The pipistrelle circled the darkening square and, with an ease unseen, made a wheel of it; a welcome for the rising shadow tide. The bell, the harbour bell, sang once across Penn Beacon, reaching the garden some time after. The thin brass coloured peal echoed across the three walls of the back garden and faded
faded faded faded.
The bat flickered like celluloid across the lit windows of the buildings, the brief glimpses holding the couple entranced. Their breathing steadied and slowed. It flew in silence. There were no aural clues to its whereabouts anyway. Every so often a car hushed by on the street or else a voice or a cough or a laugh or something not so obvious rose up through the air out front of the block and, beneath the evening, the yacht rigging rattled and, further out in the blue, unseen, thrummed, he assumed, ship turbines.
They sat, smoking, at the evening slatted garden table beyond the fading backdoor. This had become their habit since moving into the small attic flat some time earlier. Their comfort and the tiny fires that they drew, enabled this couple the luxury to melt (just a little) and for the unsorted hearsays and overheard snippets and netted thoughts of the day to be brought up to the surface and be aired.
They spoke of the nuances, the nothings of their day and the cigarette smoke and the night air and the quiet and the words and the waiting for the tiny bat to reappear allowed them to return to another time and be easy (easier) again in each other’s company – like the lovers they were of some yesterdays ago.
She placed four fingers between two slats in the table. It had been raining all afternoon and now, with the sun rising somewhere, and the dishes on the draining rack upstairs, she allowed the damp and painted wood to cool her blood. In her other hand she toyed a lighter. She heard his voice (too near her ear; too loud) and held the table tighter.
“Not so loud.”
So he spoke to her quietly and she started to see that he was saying something about their blind neighbour.
“I could see him. The street was empty but for us. It was obvious that we would meet at the door. Meet or good as. It was close anyway.”
“He looks younger than his clothes suggest.”
He said something trivial.
She said, “did you think of just standing still? Quietly. Letting him pass?”
He had, but the moment passed and instead, he said, “I got to the front door and sort of rattled my keys. I should’ve got them out earlier.”
She shook her head for some reason at this and took a drag on her cigarette, but it was dead, so she laid it sadly on the table alongside the lighter. She had never learned to roll her own, relying on him to do so for her on the rare occasions that she smoked.
“We both reached the threshold at the same moment. ‘Morning,’ I said. And he said, ‘Morning Peter.’ He thought I was Peter!”
This made her giggle a little. “What did you say?”
“I didn’t say anything. I just went through the door ahead of him. I was on the stairs before I heard him close the door.”
A smile passed across her face, but she didn’t giggle any further.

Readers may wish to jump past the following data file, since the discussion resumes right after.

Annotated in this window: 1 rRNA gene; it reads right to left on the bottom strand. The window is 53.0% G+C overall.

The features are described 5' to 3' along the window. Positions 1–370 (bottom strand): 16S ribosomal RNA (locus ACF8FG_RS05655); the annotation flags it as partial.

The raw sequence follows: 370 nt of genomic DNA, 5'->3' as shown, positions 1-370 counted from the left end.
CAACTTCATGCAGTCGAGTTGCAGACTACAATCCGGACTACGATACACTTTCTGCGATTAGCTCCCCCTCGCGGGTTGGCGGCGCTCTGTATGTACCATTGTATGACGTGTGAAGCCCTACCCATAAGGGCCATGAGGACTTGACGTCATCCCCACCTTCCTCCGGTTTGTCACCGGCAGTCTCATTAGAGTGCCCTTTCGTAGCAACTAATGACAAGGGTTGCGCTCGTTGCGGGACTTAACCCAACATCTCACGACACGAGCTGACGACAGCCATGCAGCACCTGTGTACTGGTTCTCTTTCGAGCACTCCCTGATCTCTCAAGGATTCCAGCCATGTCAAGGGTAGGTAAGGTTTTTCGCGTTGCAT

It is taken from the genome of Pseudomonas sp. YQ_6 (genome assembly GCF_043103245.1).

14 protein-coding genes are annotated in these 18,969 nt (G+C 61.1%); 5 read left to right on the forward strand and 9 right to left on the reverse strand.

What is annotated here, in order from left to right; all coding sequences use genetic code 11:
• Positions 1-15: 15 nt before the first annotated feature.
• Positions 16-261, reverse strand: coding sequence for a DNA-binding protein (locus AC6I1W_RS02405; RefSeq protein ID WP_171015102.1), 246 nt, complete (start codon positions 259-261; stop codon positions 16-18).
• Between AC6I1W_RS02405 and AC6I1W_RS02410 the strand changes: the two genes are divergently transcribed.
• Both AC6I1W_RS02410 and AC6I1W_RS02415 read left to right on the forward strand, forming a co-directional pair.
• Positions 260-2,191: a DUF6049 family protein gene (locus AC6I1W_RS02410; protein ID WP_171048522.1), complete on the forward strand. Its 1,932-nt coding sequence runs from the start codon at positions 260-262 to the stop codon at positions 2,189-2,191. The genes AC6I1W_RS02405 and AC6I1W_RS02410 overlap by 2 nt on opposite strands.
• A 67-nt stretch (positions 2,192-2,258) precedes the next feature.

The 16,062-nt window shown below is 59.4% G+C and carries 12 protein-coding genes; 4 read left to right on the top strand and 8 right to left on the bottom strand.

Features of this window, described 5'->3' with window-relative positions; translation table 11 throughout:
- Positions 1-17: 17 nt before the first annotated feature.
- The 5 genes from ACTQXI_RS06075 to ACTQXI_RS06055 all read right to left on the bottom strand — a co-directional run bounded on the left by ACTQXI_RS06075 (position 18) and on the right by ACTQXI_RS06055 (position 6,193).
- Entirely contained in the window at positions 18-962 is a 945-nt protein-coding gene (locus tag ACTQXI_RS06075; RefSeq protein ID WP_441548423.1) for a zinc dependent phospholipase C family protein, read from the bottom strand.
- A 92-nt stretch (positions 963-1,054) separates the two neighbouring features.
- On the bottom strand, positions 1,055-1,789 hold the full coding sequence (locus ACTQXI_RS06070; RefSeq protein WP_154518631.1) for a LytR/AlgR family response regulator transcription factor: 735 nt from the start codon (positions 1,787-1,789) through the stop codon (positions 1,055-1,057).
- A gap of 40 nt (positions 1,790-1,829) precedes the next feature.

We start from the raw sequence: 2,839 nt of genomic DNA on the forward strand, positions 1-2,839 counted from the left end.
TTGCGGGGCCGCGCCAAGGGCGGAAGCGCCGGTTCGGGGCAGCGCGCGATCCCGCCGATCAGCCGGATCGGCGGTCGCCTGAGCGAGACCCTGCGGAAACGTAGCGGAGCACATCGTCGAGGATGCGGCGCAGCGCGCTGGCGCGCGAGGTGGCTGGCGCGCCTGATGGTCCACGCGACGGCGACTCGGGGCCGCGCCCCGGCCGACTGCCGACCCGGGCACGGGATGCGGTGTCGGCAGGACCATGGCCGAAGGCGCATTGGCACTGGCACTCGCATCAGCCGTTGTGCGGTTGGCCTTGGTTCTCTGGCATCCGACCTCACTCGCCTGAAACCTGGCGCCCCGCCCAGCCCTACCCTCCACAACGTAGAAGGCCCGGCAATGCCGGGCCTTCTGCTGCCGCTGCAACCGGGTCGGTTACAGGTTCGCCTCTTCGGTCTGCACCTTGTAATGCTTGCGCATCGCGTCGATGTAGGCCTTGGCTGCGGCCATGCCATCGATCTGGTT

Three sides of the garden were walled, opening to the sky. The bat read the boundaries, the shape of the buildings, the cold ground, the unseen insects filling the air.
In the fading light her flight was hard to follow, except briefly as it passed across the pale brickwork of The Quadrant, strobing the blonde trellis that girdled Unity Hall or sometimes there was just the sense that it had flittered over the tops of their heads.
The silence for awhile was heavy, muted. But despite everything, time and companionship has made them quite attuned to each other, so sometimes it was as if they needn’t speak. On occasion it was almost as if they could read each other’s minds. Sometimes they could finish each other’s sentences. He likened it to magic and wondered if he should make a sound – say something. Perhaps he could string a line together? If he did, if he dared break radio silence, then, perhaps, she’d take up that string and pass it back to him, to and fro, and between the two of them they could construct some kind of unseen cats’ cradle.
And sometimes they didn’t get each other at all.
But their silence is well mapped already. They are part of the bat’s geography, dim witness to tiny creature’s hunt. Before he can decide whether to speak out or not, she says, “It’s gone.”
He peered into the darkness before them, nothing.
She sees Venus slide behind a cloud. A minute passes and, it’s true, the bat has perhaps left the garden.
“It’s a misconception,” he says into the dark.
“Venus? About bats. Bats and blindness.”
They sit in silence awhile. Quite happy actually. She spends some time struggling with the lighter. He thinks about saying something about white sticks but there isn’t much for him to share on that matter. She gives up with the lighter.
“Venus?” he says again.
She touches his wrist with the back of her hand, en route to pointing to the sky, but the cloud has become blanket and the planet has disappeared.
“It’s gone,” she says.
“Here, let me light that for you.”
“I hate these things. They hurt my thumb.”
She hands him the lighter, picks up the cigarette and leans into the offered flame.
“I got to give these up,” she says.
She looks beautiful within the brief cupped glow and he feels as if he has seen her for the first time again.